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I can't recommend adding a plastic moisture barrier between the pads. Really if you have moisture in the soil then it needs to work its way out. Moisture comes out of concrete all the time - we only see the worst case scenarios. If you leave the plastic in there then the water will get trapped on the bottom slab. Very good for the short-term. Long-term ...


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For what it's worth, what I wound up doing is using the Floor Muffler underlayment, which is its own moisture barrier. As per the directions, I applied it over the subfloor and about 2" up the walls. It's hard to see, but I have indeed left an appropriate half inch expansion gap between the wood and the drywall. And this is engineered hardwood so I don't ...


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The technical term for what happened to the concrete on your driveway is that it "spalled", and sealing it with caulking isn't going to do much toward repairing it at this point. What you'll want to do is clean out all of the loose debris (a shop-vac and wire brush work pretty well) and then pressure wash it. After it is completely dry, inject or force ...


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The right way, is the hard way, as always. Remove all the paint off the wall, using a scraper, or a heat torch, or a paint remover. Sand paper all the wall. Remove all the dust from the wall and wipe it clean. Do many layers of sealer or primer. Let it dry for 24 hours. Do many layers of good quality paint. Let it dry for 24 hours.


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There are stucco crack patch products out there. For lack of a better explanation, they are essentially sanded caulk: Use that to fill in the cracks, then paint over with proper stucco paint (breathable latex).


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I have a similar problem, but worse. I think im going to put concrete backer board, like what they use to tile bathrooms, on the outside of the edge of the porch, then cover it up with the morter you see covering the edge of your concrete already. To attach it, ill drill holes and use anchor nails or screws and adhesive.


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That is an expansion joint you are seeing. The material is 1/2" thick and something close to old style Celotex or beaverboard really soaked in asphalt or tar. It isn't much of a thermal break, but it is better than the masonry surfaces touching. Although it is available wider, it is usually only 4" tall. Either a bearing surface or gravel is below the 4" ...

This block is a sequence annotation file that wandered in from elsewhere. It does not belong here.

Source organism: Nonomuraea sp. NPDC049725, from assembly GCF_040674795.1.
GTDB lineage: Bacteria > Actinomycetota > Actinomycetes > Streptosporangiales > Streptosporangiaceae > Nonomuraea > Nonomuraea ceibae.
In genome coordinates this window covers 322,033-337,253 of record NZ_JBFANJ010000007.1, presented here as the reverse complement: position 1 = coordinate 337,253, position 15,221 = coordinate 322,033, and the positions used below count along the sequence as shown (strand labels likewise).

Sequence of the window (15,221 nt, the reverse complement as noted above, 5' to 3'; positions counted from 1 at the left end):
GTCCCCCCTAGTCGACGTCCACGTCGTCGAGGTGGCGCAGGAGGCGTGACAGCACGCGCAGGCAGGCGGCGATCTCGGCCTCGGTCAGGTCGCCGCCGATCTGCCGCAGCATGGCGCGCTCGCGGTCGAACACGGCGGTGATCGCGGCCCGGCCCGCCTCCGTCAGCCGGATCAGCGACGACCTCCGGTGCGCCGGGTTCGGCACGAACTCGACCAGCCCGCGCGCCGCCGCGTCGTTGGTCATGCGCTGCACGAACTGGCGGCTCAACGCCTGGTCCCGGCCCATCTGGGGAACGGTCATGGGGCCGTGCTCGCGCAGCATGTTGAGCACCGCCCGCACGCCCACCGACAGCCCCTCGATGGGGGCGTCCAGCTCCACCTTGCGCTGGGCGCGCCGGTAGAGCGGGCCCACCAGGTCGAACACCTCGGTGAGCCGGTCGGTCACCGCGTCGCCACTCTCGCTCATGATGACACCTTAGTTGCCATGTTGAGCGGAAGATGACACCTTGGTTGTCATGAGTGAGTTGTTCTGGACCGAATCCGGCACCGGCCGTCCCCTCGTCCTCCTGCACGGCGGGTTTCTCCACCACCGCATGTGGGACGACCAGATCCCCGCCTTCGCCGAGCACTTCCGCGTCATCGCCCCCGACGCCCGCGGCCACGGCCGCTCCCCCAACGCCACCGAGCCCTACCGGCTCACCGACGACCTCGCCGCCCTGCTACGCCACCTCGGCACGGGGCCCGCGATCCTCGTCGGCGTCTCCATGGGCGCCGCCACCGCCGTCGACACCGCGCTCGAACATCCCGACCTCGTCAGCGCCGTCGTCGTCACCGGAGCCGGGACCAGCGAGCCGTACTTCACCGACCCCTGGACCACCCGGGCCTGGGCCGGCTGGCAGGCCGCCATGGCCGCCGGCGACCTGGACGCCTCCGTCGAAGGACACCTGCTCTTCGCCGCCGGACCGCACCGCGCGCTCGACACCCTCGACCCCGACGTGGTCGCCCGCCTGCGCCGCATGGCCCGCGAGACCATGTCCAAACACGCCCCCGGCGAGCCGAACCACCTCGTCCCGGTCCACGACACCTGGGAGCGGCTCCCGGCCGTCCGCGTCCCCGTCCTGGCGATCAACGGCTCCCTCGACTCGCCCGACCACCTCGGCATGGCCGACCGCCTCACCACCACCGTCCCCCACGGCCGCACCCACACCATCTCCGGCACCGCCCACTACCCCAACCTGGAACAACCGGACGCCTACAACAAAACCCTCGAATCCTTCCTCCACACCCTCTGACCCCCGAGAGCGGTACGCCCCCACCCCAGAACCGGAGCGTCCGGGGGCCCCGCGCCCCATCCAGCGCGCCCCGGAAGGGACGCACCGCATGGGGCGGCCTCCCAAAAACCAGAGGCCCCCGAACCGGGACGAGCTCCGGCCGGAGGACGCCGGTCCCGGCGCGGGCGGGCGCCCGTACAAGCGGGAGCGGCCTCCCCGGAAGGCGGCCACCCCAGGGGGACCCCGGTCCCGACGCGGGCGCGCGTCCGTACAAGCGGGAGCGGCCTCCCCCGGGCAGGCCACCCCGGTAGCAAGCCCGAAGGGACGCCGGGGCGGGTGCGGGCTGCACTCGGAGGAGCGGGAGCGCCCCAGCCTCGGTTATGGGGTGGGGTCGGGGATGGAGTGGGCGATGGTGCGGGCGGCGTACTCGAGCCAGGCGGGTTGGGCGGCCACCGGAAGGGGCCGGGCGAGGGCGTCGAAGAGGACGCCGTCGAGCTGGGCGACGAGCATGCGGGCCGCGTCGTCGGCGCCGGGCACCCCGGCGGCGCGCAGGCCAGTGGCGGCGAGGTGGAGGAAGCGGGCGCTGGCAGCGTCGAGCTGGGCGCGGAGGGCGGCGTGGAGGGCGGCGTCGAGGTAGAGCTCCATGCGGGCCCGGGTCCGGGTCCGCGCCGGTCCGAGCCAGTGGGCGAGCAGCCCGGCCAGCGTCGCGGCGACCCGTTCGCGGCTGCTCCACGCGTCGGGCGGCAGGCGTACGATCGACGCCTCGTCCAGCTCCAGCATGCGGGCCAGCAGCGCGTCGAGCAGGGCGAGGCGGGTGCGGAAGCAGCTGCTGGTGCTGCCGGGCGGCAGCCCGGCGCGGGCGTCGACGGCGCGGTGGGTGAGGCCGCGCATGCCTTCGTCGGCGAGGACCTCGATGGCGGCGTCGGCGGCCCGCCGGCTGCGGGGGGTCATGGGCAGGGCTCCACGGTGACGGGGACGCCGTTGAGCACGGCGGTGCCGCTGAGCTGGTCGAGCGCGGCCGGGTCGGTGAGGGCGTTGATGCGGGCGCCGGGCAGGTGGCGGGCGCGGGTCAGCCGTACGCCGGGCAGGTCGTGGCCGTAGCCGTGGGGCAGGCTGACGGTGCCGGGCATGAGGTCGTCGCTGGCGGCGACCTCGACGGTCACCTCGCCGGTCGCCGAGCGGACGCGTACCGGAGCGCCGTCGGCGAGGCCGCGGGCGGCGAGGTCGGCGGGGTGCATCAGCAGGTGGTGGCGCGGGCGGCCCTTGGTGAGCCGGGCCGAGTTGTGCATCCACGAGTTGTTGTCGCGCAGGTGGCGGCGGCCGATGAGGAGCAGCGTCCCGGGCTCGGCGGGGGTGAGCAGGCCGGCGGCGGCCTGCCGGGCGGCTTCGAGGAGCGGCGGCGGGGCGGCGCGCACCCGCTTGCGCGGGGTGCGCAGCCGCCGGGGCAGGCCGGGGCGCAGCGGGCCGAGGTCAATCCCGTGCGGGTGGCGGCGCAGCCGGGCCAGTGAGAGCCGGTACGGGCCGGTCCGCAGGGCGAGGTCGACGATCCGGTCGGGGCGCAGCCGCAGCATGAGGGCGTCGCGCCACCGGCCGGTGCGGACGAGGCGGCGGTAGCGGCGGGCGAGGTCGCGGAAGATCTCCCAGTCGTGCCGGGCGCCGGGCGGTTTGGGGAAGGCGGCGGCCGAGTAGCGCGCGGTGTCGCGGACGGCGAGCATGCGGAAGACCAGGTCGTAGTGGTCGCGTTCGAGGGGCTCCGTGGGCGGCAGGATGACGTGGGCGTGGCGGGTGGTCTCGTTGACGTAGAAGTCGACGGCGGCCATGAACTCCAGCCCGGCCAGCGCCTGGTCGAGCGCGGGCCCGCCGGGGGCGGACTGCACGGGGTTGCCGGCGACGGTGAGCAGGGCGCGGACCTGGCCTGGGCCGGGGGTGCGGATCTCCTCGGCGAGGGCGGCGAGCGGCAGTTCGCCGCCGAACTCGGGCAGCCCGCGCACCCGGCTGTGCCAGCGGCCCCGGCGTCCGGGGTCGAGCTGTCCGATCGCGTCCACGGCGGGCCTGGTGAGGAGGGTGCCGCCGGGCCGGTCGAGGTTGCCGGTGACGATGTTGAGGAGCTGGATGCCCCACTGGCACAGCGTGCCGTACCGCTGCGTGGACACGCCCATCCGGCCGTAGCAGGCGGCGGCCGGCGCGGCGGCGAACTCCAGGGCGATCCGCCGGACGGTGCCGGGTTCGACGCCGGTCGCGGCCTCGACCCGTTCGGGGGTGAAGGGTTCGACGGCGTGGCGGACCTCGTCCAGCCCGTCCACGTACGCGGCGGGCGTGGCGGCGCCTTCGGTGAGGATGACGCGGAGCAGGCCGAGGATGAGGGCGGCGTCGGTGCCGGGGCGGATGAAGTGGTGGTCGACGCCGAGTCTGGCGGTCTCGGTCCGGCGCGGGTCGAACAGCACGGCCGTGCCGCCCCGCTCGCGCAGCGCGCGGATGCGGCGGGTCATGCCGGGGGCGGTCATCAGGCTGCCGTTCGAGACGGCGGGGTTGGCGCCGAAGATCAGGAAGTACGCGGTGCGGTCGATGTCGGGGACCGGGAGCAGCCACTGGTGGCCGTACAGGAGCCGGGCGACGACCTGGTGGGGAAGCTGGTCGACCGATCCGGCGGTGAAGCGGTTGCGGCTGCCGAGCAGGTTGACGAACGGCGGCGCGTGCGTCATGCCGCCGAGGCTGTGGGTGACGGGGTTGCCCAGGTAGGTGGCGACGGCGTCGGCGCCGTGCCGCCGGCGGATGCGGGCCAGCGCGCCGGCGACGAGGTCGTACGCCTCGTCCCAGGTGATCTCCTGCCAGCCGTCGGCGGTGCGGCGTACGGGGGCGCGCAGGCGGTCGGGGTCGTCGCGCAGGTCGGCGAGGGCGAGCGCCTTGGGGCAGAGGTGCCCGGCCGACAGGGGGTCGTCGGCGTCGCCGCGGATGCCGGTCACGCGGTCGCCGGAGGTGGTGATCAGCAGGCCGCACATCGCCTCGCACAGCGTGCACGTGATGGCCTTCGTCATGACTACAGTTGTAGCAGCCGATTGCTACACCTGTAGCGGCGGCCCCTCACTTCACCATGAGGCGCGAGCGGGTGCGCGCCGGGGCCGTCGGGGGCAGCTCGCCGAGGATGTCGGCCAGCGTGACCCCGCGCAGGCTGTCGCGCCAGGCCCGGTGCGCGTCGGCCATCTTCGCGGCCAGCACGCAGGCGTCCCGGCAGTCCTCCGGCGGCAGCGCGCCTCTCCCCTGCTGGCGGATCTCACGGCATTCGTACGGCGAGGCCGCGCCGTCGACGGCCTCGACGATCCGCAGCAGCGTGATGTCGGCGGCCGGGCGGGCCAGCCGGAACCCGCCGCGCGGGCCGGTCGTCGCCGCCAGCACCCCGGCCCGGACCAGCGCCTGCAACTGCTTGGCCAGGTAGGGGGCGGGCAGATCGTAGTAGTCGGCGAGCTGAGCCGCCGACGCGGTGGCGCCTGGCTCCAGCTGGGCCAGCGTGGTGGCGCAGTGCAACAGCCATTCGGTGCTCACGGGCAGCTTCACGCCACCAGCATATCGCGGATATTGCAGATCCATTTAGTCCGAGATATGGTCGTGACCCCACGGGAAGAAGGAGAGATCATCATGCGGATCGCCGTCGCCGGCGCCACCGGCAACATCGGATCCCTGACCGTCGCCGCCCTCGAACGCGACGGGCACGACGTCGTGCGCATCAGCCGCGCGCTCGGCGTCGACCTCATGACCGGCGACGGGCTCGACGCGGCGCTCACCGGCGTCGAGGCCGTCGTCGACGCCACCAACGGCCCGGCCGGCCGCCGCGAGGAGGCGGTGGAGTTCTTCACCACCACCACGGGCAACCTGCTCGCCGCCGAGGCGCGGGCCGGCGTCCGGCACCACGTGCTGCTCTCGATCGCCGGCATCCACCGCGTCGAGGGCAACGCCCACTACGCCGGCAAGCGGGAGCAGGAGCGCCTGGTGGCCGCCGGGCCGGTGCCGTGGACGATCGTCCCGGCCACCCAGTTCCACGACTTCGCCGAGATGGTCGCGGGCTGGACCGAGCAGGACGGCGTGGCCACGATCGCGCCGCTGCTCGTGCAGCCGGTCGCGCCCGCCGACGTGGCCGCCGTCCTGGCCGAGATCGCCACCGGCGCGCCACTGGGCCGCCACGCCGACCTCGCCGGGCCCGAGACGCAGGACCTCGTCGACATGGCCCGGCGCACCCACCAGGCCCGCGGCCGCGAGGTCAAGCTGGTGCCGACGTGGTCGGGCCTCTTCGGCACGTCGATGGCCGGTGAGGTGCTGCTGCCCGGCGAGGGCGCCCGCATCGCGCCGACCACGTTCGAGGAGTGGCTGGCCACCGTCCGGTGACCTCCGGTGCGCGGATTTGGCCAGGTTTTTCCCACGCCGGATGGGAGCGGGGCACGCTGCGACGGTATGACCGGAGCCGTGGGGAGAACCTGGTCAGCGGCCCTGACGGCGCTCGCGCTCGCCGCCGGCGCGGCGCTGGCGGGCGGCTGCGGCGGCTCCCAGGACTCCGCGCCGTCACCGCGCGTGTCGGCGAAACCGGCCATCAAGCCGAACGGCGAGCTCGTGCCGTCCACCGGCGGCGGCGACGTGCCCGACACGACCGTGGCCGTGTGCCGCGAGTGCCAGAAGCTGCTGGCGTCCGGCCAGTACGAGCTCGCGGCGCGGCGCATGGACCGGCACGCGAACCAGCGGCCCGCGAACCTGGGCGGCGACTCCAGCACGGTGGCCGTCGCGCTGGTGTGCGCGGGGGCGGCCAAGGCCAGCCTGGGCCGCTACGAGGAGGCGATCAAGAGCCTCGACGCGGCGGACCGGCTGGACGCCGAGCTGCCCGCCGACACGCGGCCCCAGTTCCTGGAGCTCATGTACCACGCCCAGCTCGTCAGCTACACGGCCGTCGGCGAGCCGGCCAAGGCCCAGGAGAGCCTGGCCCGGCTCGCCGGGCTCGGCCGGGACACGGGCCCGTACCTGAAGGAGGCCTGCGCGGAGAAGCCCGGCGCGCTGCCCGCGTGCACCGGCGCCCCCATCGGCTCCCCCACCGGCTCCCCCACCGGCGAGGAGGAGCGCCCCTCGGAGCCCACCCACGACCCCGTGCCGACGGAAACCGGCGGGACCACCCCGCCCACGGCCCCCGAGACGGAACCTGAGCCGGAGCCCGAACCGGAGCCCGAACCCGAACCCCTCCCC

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The first issue is the moisture in the concrete - where is moisture coming from? Is the foundation sealed correctly? Even if you're dealing with drainage, you need to make sure that the basement has a proper incline (and make sure that the floor is sealed) directing the moisture towards the drain. This is a good place to start: ...


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Although I agree with Johnnyz that it seems harmless. I would fill it with outdoor caulking. I'm not sure what your climate is but if water gets in and freezes then you have a bigger crack.


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One way to get you siding off the concrete floor would be to trim it up 1/2 to 3/4 inch with a sonic crafter or something like that. You could then caulk the sill. I'd wait until it dries up a bit first.


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Just to circle back on this... my radon contractor stipulated that a polyethylene layer is needed for radon mitigation, and my crawlspace contractor agreed. The crawlspace contractor broke the concrete in a pitchfork-shape (to get good radon coverage and get around some concrete footings that are supporting the steel I-beam). He then dug a trench, put ...


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I just went through the process of removing a broken-off fence post without removing the concrete pier. Tough job! I expected it would only take a couple of hours, and that replacing just the post would be easier than digging out and breaking out the old pier, disposing of the concrete, and pouring a new pier. Maybe not, though, especially if the old post ...



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